A-5 visas are granted to people “whose lives are based in Israel.” They are often granted to those in the process of acquiring Israeli citizenship or permanent residency – in many cases, these are individuals who are married to Israeli citizens. The visa is given for a single year and allows its holder to work in the country.
In the comments below the video, numerous people who had worked with Lanner or been his students identified his appearance, voice and mannerisms, despite his blurred face, and expressed dismay that he was in the process of receiving permission to emigrate.
Following Haaretz’s inquiry to the law firm, the video was removed from its website.
Lanner’s case returned to the headlines last November, when four women filed a civil lawsuit in the Superior Court of New Jersey in Middlesex County against him, the Orthodox Union and the National Conference of Synagogue Youth. The lawsuit alleges that the organizations allowed Lanner’s “willful, malicious and wanton” behavior to continue for years despite multiple complaints.
The suit was made possible following the lifting of an earlier limit on the statute of limitations on civil suits against abusers, which previously prevented such a lawsuit.
Hannah Katsman, an advocate for victims of sexual abuse in Israel and an immigrant from the United States, said that while Lanner was not technically a fugitive from justice – like some American Jews who have fled to Israel to avoid criminal prosecution – she was still “very concerned” about his presence in the country.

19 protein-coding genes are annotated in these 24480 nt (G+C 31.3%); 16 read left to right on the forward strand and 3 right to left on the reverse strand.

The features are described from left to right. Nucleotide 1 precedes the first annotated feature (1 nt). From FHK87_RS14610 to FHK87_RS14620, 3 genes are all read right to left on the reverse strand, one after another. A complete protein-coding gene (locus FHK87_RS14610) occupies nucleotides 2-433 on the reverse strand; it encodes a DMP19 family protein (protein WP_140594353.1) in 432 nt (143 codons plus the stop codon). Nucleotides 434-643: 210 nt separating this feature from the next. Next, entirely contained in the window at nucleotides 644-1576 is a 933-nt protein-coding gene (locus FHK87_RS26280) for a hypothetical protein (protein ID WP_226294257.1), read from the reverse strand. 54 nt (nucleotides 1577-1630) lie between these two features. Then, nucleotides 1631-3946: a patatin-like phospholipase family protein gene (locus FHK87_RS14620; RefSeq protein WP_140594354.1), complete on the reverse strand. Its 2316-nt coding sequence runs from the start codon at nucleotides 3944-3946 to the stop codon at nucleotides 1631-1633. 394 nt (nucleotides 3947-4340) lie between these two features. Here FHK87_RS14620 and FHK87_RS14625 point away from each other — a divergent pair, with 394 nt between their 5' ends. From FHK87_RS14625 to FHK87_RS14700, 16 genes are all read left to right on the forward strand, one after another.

“Here in Israel, we have no sex offender registry," she said. "I worry that he will join a community and find a synagogue where people aren't aware of the danger. He should not be around young people.”
Katsman said that since the video was posted, she has spoken with Israeli Americans who knew Lanner and had interactions with him in the past. “They are all deeply troubled by his reappearance and the fact that Israel let him through,” she said.
According to Yadin Elam, an immigration and human rights attorney, the interior minister has the discretion to weigh whether an individual meets the criteria for being denied immigration based on the clause in the Law of Return that bars anyone with a criminal record who “endangers” the Israeli population.
Factors to be considered in that decision involve the severity and number of offenses, when they took place, the verdict of a criminal hearing, prison time served, release date, and how much time passes between release and the time of application. Cases that are denied by the ministry can then be appealed to the courts for reversal.
In practice, Elam said, “we know that the Interior Ministry has denied the applications of people who have a very minor criminal background. We’ve seen people who were charged 20 years ago for juvenile crimes, for theft or who smoked marijuana when they were 16 and had their records expunged, and they still didn’t get approved for aliyah.
“I think we should remember that some of the victims may live in Israel,” he added. “If we don’t let small-time thieves move to Israel, a sexual predator should be treated much more strictly than they are.”